5.      You learn more about your business and the objectives of your boss

When you ask senior leadership what they are looking for in a new hire and how their performance will be evaluated, you are getting a fresh perspective on what a successful candidate might look like and how you can help them be successful once they are onboard. Many functional leaders or individual contributors are surprised to hear how much of their boss’ performance measures are based on things like enterprise value (ie, stock price, market share) rather than on successful execution of activities. This perspective can make you a better leader in the business, as well, able to tie your own activities with the overall business goals.

6.      You can influence the company

Those conversations about the role and success measures, can also put you in a position of influence. What is missing from the job description that you think is critical, but that the hiring manager might not be aware? What competencies would make this person successful leading your team? Want more diversity in your organization? Hire a woman or person of color. Ask what is changing in the function or market that might cause the company to want to adapt what they are looking for and recommend accordingly.

7.      You broaden your network

When helping to recruit, don’t stop with the people you already know. It is always better to build your network before you need it and there is no better way to do so than to reach out to see if people are interested in working for your company. You have something to offer them. If they aren’t interested, they might know someone who is who they can introduce you to. Ask your college professors for recommendations, see who serve on non-profit boards that you respect, attend networking meetings or industry association events and ask around. Scour LinkedIn. Referrals will lead to referrals and pretty soon you have met a dozen people who might be your next boss, at your current employer if things go well, or elsewhere in the future. Or maybe some of them may go to work for you someday.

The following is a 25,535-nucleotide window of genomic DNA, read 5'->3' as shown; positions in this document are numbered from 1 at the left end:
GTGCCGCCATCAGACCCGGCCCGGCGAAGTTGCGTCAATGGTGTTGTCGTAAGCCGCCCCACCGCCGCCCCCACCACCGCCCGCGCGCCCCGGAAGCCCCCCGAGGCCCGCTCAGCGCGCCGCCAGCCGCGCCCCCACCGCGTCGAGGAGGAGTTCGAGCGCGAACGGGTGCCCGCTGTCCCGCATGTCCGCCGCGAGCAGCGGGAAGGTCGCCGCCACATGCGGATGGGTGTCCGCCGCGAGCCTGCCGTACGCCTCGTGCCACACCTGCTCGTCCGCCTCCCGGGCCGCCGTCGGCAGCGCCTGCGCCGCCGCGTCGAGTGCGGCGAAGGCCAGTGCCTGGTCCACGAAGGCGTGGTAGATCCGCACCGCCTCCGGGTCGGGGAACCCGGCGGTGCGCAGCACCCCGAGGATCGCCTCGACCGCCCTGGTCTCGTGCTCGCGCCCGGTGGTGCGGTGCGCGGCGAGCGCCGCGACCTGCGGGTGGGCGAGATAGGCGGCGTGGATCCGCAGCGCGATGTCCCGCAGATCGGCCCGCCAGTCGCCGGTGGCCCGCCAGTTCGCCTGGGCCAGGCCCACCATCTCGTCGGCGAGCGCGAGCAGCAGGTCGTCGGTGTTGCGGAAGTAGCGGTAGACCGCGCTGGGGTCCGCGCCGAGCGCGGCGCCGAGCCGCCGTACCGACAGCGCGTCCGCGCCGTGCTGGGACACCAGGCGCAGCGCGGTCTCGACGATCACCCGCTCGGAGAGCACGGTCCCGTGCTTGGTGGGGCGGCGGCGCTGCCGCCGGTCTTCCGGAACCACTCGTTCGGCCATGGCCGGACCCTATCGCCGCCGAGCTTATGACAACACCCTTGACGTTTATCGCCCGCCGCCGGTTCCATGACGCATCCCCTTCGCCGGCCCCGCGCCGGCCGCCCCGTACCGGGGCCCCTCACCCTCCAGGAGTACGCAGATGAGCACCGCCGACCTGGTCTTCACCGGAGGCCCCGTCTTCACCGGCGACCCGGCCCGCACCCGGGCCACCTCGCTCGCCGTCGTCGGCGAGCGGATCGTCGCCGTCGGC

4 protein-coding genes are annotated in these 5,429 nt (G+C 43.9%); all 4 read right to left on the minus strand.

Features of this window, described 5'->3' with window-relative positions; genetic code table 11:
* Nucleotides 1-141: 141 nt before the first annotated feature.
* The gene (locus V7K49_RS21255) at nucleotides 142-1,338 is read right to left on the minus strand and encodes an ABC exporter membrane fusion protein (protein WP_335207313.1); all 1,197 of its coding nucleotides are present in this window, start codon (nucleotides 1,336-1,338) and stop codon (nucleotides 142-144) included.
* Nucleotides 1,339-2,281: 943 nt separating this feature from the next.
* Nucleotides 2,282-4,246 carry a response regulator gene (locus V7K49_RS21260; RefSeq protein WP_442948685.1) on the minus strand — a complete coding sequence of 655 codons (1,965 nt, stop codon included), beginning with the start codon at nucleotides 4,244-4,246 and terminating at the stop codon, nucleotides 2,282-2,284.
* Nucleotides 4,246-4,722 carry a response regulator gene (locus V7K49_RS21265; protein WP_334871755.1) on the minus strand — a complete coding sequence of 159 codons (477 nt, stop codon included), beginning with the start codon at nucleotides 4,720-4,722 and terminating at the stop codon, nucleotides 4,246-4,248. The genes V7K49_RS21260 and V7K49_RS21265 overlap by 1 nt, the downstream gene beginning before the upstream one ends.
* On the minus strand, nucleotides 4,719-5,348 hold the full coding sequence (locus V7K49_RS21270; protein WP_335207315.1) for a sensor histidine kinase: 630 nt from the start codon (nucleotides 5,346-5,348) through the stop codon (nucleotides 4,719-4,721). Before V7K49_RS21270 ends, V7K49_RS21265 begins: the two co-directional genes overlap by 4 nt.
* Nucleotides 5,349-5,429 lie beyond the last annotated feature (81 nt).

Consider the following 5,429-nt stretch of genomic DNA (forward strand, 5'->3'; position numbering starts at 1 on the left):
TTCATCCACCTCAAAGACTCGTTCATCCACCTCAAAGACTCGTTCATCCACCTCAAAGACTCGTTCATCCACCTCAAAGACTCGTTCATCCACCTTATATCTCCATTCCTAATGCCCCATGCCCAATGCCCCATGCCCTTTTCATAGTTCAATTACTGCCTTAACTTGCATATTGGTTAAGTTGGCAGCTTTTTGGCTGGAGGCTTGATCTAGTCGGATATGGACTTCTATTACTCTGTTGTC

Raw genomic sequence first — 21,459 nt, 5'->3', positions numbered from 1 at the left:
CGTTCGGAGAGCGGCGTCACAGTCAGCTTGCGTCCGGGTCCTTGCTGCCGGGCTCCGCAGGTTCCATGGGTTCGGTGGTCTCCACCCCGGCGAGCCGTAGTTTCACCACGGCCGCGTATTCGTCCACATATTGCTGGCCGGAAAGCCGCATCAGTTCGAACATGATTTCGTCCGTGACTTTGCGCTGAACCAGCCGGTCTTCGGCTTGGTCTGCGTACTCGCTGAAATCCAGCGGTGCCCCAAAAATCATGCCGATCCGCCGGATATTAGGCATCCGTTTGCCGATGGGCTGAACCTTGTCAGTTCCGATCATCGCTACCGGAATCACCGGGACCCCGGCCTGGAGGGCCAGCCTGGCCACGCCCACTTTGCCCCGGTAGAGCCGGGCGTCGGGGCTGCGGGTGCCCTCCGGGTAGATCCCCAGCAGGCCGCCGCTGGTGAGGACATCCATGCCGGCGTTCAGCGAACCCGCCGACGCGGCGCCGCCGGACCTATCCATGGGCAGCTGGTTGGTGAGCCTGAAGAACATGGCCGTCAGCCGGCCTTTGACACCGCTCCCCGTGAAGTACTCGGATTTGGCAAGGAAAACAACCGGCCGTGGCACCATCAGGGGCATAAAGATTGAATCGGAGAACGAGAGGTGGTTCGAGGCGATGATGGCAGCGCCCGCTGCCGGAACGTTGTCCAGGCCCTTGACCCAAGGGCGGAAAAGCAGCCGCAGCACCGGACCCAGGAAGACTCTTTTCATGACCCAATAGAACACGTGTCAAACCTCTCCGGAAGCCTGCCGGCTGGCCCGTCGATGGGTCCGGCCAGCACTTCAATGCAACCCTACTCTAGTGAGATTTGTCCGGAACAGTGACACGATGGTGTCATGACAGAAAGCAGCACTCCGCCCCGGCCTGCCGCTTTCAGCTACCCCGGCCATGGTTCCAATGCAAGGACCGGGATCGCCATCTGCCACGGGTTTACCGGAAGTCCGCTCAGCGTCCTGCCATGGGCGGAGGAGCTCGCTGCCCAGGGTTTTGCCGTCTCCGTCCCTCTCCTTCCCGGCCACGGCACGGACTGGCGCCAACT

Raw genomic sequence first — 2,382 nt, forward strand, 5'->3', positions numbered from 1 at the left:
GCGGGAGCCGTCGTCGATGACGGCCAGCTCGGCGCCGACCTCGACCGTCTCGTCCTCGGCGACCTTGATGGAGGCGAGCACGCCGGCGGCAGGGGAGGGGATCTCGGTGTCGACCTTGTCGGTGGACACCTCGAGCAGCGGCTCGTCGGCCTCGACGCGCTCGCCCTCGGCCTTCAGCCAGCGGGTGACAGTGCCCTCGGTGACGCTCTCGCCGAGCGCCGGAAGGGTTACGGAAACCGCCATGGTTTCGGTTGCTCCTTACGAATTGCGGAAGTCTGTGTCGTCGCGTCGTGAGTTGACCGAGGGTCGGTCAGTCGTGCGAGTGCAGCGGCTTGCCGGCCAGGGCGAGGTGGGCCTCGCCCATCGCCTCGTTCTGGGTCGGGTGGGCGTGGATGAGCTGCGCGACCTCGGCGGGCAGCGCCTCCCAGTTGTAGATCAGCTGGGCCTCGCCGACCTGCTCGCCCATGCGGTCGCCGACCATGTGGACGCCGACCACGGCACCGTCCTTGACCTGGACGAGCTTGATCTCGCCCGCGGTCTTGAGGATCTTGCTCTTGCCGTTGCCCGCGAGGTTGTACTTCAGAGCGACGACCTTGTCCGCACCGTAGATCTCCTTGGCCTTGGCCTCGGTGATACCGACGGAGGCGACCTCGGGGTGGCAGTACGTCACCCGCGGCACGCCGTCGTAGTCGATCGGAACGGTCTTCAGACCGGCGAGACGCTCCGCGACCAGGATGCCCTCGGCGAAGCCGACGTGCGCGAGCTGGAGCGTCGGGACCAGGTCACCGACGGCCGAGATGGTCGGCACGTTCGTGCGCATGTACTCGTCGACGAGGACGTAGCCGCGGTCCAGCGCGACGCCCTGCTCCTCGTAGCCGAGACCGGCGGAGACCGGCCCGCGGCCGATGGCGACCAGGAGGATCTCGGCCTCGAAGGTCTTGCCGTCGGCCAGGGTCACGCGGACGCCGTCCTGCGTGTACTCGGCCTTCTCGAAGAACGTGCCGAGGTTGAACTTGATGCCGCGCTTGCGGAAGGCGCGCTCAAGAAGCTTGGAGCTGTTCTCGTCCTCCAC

In his book, Under New Management, David Burkus describes how teams are built at IDEO, the legendary industrial design firm. The teams pick their leader, the leader doesn’t pick the teams. The talent gets to pick their place in the organization chart, under the manager and on the projects that make the most sense to them. Managers who find themselves without teams, can’t execute projects and are probably not in the organization long. I imagine those with too many employees, find themselves with more interesting work and bigger responsibilities and reward. What started as an experiment years ago, still permeates the culture. Perhaps it is time for your organization to do an experiment of its own.


This article was originally published on LinkedIn Pulse.